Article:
Pressure Point - Movie Reviews - Rotten Tomatoes

Pressure Point Reviews

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June 13, 2015
definitely preachy but for good reason
½ April 27, 2015
Pressure Point is a decent film. It is about a black prison psychiatrist is assigned the distasteful task of helping a paranoid American Nazi charged with sedition. Sidney Poitier, Peter Falk, and Bobby Darin give good performances. The screenplay is a little slow in places. Hubert Cornfield did an alright job directing this movie. I liked this motion picture because of the drama.
½ September 17, 2014
Only good for showing us that Darin can indeed act as well as sing and write. Poitier is always intense and ready to take the stage. I'm a fan of his but not so much here. I loved the flashbacks. The actor playing young "Patient" surprised me. I would have enjoyed watching a film about his time with his abusive parents more than Pressure Point.
½ December 6, 2013
a psychiatrist (sidney Poitier) analyzes a neo-Nazi (bobby Darin)--Engaging social drama that doesn't opt for easy answers!!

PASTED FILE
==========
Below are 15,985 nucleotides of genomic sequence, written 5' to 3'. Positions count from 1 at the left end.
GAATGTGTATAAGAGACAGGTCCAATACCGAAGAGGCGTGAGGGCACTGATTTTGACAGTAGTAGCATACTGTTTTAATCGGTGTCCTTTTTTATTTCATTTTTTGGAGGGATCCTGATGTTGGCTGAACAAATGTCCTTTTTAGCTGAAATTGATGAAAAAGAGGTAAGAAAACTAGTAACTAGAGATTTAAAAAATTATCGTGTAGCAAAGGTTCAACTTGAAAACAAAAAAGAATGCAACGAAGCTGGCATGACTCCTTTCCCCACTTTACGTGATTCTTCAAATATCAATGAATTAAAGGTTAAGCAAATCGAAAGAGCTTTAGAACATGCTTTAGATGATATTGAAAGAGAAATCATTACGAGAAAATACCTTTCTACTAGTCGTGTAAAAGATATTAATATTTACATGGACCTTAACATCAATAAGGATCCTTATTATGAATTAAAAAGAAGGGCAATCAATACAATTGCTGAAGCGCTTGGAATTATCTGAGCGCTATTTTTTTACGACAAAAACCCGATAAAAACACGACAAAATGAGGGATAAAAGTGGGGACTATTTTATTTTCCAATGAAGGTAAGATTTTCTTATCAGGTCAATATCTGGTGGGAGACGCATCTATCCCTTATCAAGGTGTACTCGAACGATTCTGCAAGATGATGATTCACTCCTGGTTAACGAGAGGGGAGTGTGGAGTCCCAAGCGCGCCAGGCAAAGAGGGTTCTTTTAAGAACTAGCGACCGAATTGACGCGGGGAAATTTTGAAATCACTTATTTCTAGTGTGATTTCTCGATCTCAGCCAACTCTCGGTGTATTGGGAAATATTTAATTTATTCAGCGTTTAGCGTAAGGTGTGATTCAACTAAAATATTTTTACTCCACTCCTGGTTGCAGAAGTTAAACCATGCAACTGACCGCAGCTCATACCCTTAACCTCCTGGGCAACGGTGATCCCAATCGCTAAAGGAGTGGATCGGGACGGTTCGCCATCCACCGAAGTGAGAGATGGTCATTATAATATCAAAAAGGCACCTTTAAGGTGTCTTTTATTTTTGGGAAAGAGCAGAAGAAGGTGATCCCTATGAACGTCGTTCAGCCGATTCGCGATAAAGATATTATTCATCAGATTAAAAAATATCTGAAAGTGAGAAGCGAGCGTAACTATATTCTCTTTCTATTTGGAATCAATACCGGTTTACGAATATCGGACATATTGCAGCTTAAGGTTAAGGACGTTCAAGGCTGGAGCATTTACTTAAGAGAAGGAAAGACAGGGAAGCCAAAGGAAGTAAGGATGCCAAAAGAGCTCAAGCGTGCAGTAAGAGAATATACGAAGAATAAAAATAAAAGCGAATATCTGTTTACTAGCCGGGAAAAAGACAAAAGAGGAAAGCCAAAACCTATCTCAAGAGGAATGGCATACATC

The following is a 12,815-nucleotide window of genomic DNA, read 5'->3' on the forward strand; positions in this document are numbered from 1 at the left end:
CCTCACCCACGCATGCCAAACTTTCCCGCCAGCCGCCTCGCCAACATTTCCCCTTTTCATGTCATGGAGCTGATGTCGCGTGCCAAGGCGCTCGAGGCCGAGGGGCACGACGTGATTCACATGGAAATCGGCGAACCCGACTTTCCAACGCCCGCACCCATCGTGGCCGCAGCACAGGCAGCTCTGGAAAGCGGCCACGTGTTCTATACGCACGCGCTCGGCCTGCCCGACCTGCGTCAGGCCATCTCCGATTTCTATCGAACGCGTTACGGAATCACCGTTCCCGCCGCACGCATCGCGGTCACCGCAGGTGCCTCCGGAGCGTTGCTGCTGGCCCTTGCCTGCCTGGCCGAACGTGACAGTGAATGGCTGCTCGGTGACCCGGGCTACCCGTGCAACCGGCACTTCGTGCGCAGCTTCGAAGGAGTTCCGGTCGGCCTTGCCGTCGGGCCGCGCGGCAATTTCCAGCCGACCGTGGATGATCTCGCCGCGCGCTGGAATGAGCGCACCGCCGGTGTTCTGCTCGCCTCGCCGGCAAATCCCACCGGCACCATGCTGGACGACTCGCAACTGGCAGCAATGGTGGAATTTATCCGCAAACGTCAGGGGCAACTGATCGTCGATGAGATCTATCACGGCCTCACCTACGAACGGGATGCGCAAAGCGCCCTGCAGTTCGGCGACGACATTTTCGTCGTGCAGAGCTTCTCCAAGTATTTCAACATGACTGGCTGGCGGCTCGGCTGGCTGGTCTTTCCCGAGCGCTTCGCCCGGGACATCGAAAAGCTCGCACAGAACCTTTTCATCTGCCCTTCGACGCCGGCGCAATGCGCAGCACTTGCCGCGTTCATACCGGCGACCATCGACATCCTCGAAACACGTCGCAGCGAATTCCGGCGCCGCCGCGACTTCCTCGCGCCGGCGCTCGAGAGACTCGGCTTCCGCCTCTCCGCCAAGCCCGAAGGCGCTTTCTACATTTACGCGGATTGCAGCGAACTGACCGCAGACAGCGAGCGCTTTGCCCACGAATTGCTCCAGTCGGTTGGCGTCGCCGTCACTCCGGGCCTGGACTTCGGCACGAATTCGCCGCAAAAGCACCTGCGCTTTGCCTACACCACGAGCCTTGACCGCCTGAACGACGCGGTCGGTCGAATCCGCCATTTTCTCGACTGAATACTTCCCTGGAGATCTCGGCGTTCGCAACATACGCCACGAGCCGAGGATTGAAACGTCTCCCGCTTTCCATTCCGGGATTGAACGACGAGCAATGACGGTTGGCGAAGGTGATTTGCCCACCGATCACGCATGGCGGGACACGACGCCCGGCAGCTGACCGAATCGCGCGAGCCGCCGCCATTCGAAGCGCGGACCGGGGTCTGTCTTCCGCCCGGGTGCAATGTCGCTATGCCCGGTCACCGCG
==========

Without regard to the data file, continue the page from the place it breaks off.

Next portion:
September 18, 2012
Tuesday, September 18, 2012

(1962) Pressure Point

Taken from the story written by Robert M. Lindner but directed and co- written by Hubert Cornfield starring African American actor Sidney Poitier as head psychiatrist trying to convince a qualified psychiatrist collegue who happens to be white played by Peter Falk why he's the best candidate to be assigned to an African American patient who's racist against anyone who's white just because he was a victim of them in much of his life. It's situation is nothing more but a backdrop to the Sidney Poitier character telling his previous racial experience regarding one difficult racist character when he was working in a prison as a psychiatrist for the convicted and he's played by Bobby Darin.

What is interesting about this film is that althopugh a small film about racism, the characters names are never that important since all the characters involved all seem to know each other anyway and that the 'acting' by it's leads defines the film like a very interesting play with thought out dialogue.

3 out of 4
½ May 10, 2012
Although its set-up is a little ham-fisted, Bobby Darin and Sidney Poitier give fine performances (as does Peter Falk in a very brief role). Some truly bizarre flashbacks, dream visions, and hallucinations speckle the landscape of this story of a black psychiatrist trying to get to the bottom of why his Nazi patient hates and fears what he does.
January 6, 2012